The information on the software and hardware of the request source is sometimes called the user agent and it's important otherwise the data sent back by the website’s server may be displayed incorrectly.

In some cases where the user agent is not recognized by the website’s server, it may either block the request entirely or display a default HTML version of the page that has been prepared for cases like this.

HTTP Entity Header

HTTP entity-headers contain information about the body of the resource and each entity-tag comes as a pair. For example, Content-Language, Content-Length, and so on.

General HTTP Header

General HTTP headers apply to both the requests and responses but they don’t apply to the content of both request and response itself. You can find these headers in an HTTP message and the most common are Connection, Cache-Control, or Date.

HTTP Headers According to Proxy Interaction

Proxy-Authenticate

Proxy authenticate is a response header that defines the authentication method to have access to a resource behind a proxy. It authenticates your request to the proxy and allows the request to go from there to the target site.

Connection

Connection is a general header that controls the state of a network connection; whether it would stay open or not after the current transaction finishes.

Proxy-Authorization

This is a request header that has the authentication credentials for a user agent to a proxy server.

TE

TE is a request header that specifies the transfer encodings that are acceptable to the user agent.

Transfer-Encoding

This is specific to the type of encoding that is used to safely transfer the payload body to the sender. It isn’t applied to the resource itself, but the message shared between nodes.

 Keep-Alive

This header allows the client to set the maximum number of requests and a timeout after that in the connection. The connection header must be set to Keep-Alive for this header to be valid.

Trailer

Trailer is a response header that allows the sender to include additional fields at the end of a message. An example is a digital signature.

These examples of HTTP headers are a few of the many that exist and it’s almost impossible to list out all the available HTTP headers. Note that HTTP headers can send out many types of requests or ask for specific details like language or encoding.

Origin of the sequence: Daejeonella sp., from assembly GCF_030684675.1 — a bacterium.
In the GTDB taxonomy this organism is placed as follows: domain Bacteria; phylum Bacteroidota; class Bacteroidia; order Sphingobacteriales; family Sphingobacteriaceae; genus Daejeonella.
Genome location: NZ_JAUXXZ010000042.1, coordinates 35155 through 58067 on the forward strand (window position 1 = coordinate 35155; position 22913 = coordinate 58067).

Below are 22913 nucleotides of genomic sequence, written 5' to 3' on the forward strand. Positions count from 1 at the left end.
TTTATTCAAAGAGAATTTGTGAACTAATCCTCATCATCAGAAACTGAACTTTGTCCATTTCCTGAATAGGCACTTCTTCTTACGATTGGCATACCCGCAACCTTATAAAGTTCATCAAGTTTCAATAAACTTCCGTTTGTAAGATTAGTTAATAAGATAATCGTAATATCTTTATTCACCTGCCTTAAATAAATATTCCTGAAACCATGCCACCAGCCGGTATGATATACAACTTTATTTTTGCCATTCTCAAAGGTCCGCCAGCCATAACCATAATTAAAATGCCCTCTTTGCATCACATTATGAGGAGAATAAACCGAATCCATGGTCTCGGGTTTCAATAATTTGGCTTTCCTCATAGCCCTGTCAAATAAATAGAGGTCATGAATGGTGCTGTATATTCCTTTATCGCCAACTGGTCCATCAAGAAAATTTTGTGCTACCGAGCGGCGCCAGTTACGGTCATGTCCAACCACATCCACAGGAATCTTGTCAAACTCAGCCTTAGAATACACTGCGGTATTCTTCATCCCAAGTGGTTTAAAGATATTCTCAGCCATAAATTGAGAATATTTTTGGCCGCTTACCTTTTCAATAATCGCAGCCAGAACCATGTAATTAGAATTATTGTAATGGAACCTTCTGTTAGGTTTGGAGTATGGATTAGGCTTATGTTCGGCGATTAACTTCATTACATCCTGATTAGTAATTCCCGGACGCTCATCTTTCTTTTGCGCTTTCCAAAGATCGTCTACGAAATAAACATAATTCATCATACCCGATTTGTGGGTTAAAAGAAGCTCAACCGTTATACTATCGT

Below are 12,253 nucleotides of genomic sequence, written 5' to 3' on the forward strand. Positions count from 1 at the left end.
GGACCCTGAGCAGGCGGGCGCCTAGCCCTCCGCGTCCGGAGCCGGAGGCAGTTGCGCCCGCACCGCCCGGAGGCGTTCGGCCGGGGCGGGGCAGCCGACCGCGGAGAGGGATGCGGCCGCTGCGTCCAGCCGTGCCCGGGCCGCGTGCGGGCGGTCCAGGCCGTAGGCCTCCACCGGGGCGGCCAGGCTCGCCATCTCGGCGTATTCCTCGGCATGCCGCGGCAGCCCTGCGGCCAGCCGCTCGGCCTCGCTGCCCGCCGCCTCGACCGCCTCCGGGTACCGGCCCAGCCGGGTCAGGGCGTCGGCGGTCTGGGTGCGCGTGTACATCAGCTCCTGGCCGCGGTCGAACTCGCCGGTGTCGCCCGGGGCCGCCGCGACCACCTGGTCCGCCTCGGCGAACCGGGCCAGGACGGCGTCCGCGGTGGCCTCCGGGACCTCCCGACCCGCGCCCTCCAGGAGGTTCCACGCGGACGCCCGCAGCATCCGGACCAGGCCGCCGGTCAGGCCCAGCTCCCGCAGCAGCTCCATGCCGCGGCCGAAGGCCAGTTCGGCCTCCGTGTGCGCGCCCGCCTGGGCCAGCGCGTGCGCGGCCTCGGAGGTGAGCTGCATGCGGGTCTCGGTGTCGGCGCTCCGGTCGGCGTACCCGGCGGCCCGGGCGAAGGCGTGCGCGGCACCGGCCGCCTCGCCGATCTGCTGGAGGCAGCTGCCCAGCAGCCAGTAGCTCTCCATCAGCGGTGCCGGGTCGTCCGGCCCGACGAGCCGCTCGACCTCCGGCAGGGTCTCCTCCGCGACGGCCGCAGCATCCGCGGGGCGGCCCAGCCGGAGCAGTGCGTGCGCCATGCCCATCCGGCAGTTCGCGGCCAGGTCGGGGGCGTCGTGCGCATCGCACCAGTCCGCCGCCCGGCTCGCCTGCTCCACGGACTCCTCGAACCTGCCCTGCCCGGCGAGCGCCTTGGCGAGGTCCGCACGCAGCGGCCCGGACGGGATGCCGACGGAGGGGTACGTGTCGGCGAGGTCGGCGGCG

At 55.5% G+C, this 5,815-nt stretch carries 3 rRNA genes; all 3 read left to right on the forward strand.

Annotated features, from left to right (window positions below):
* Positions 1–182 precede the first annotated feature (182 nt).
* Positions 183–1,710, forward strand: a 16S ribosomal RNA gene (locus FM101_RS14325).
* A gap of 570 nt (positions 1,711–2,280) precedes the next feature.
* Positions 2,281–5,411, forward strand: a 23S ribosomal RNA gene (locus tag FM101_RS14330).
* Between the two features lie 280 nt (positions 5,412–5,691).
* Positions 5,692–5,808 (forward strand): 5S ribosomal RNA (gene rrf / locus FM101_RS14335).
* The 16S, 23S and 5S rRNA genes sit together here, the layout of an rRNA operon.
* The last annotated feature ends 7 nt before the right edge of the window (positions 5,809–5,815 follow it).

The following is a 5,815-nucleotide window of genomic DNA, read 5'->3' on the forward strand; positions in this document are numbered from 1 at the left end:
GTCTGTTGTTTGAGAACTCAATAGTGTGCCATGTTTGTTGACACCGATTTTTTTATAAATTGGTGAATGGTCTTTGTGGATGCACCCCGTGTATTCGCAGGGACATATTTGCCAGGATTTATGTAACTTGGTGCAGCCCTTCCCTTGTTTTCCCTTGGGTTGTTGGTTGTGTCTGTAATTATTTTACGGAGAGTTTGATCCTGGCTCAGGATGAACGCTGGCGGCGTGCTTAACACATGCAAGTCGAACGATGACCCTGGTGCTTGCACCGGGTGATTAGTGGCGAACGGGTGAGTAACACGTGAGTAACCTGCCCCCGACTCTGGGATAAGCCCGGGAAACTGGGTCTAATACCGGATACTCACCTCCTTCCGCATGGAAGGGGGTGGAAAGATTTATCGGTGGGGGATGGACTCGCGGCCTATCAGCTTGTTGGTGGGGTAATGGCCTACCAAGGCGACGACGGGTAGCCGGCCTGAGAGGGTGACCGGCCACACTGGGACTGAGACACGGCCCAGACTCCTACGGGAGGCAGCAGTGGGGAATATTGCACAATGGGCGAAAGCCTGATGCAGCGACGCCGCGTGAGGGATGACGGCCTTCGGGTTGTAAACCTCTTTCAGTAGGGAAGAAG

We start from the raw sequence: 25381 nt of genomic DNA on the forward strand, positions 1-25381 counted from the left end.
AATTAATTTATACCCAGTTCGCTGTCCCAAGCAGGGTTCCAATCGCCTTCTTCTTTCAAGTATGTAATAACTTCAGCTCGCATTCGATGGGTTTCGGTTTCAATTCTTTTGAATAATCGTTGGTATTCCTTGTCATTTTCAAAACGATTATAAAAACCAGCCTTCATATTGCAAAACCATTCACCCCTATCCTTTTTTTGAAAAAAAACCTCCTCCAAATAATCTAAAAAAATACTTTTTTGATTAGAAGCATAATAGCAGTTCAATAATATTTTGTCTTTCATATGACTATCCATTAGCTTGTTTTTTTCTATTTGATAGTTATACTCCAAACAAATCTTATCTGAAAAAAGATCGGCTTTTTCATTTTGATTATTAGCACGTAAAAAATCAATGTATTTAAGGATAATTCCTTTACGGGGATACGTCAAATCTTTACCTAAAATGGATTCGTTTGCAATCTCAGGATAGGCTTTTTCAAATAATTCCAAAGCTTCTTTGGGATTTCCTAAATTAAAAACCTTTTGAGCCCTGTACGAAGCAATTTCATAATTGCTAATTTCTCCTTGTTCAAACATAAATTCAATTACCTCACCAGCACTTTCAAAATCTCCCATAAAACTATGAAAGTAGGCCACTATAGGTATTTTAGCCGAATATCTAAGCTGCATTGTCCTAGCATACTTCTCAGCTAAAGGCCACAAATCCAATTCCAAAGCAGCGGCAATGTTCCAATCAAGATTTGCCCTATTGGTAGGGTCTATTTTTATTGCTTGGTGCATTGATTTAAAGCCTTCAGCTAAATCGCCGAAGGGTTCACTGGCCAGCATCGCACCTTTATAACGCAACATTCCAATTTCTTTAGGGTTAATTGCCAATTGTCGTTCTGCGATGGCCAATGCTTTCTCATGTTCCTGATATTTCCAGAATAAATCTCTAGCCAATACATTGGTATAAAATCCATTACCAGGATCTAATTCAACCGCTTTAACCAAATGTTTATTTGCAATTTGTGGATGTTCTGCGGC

Upgrade

The upgrade header just as its name implies is used to modify an already established connection by upgrading it. This modification takes place over the connection to the same protocol but over a different protocol.

Clients may use the upgrade header to get a server to switch protocol to another of the listed ones. The server may ignore the tray and when this happens, it would be as if the request wasn’t sent at all. 

Authentication

Authorization 

It contains the needed credentials for authentication to be successful between a user agent and a server. 

Proxy-authenticate

This is the authentication method that should be used when a resource behind a proxy server is to be accessed. 

WWW- Authenticate

This is the authentication method that is used when a resource is to be accessed. 

Proxy-authorization 

This authorization contains the necessary credentials a proxy server would need to authenticate a user agent. 

Caching

Age

It’s the time duration in seconds that an object has been in the proxy cache

Cache-control

This is in charge of the caching mechanisms

Clear-site-data

This clears the browsing data that is associated with the requesting server

Expires

The date and time that a response is no longer valid

Warning 

This is information about possible problems that may be encountered

Connection management

Connection 

It determines whether the network connection would stay open after the current transaction is over. 

Keep-alive

It controls the time a connection should stay open. 

Content negotiation

Agent

It provides information to the server about data that can be sent in response to a request

Accept-charset

It provides information about the character encoding that the client would understand 

Accept-encoding 

The accept-encoding is used in the response resource 

Accept-language 

This provides the server with the acceptable language the user would understand.

Controls

Expect

It shows what the server should do to handle the request properly 

Cookies

Cookie

It contains HTTP cookies that have previously been stored and sent by the server. 

Set-cookie

It sends cookies from the server to the user agent

Do not track

DNT

This shows the tracking preference of the user. 

TK

It shows the tracking status of the response 

Downloads

Content-disposition 

This shows if the transmitted resource should be handled as a download and the browser display a “save as” dialogue, or if it should be displayed without the header. 

Message body information

Content-encoding

This is used to specify the compression algorithm to be used. 

Content-length 

This is the size of the resource in bytes

Content-type

It shows the type of resource as a media

Proxies

Forwarded 

It has information from the client side of proxies that are changed when the proxy gets involved with requests. 

X-forwarded-for

It identifies the IP of the source of the request when a client tries to connect to the web.